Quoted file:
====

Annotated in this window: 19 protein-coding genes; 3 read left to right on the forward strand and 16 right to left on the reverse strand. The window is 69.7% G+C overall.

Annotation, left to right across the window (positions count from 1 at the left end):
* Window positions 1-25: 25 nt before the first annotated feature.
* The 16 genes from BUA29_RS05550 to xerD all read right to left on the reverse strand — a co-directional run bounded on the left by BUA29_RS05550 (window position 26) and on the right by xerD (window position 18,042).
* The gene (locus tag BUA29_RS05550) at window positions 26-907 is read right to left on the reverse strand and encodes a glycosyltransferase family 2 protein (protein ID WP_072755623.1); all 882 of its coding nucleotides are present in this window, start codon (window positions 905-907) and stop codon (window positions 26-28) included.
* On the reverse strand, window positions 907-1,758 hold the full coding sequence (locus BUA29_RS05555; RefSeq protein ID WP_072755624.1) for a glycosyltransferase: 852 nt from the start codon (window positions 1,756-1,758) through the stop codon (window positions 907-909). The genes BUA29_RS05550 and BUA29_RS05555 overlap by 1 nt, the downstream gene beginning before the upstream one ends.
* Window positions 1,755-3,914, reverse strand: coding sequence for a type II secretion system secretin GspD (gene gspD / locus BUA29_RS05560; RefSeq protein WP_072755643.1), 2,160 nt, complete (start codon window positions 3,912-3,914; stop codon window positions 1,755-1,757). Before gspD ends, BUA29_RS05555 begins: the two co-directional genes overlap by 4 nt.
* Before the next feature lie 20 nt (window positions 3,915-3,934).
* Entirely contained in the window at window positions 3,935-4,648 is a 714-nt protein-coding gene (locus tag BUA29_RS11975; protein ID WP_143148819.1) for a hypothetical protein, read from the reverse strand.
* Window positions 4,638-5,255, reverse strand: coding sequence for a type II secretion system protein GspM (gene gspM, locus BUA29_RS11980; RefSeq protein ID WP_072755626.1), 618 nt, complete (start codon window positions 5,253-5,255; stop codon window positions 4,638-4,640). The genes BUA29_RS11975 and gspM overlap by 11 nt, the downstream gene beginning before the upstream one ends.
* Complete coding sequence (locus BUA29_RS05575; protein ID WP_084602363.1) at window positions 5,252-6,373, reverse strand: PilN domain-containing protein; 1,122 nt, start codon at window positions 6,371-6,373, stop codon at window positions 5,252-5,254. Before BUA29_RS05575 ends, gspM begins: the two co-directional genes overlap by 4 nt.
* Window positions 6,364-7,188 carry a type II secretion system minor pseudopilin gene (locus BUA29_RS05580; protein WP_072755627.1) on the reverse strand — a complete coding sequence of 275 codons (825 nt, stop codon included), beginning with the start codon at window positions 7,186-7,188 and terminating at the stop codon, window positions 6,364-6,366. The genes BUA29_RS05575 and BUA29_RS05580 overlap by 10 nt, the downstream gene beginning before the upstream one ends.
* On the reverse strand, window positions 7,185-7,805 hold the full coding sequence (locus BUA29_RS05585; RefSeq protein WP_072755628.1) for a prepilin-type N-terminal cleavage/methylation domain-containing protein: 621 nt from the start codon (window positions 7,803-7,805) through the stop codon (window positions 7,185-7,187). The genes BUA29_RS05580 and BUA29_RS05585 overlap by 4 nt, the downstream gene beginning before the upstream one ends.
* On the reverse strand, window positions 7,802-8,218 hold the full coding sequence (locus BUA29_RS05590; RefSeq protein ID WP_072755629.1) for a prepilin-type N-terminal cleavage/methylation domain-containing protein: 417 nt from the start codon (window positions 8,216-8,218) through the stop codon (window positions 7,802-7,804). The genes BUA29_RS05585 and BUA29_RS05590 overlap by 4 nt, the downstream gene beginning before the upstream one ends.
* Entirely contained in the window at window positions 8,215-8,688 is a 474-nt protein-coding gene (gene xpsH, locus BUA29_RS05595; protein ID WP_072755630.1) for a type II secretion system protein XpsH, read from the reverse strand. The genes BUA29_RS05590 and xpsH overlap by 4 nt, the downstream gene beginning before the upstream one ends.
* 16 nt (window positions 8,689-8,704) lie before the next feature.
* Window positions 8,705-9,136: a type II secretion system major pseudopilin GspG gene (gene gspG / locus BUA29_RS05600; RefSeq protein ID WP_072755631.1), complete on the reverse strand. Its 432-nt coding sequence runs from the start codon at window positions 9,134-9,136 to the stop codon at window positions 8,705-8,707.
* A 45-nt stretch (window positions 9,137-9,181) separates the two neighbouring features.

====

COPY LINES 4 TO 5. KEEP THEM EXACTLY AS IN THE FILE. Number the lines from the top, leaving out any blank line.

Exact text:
* The 16 genes from BUA29_RS05550 to xerD all read right to left on the reverse strand — a co-directional run bounded on the left by BUA29_RS05550 (window position 26) and on the right by xerD (window position 18,042).
* The gene (locus tag BUA29_RS05550) at window positions 26-907 is read right to left on the reverse strand and encodes a glycosyltransferase family 2 protein (protein ID WP_072755623.1); all 882 of its coding nucleotides are present in this window, start codon (window positions 905-907) and stop codon (window positions 26-28) included.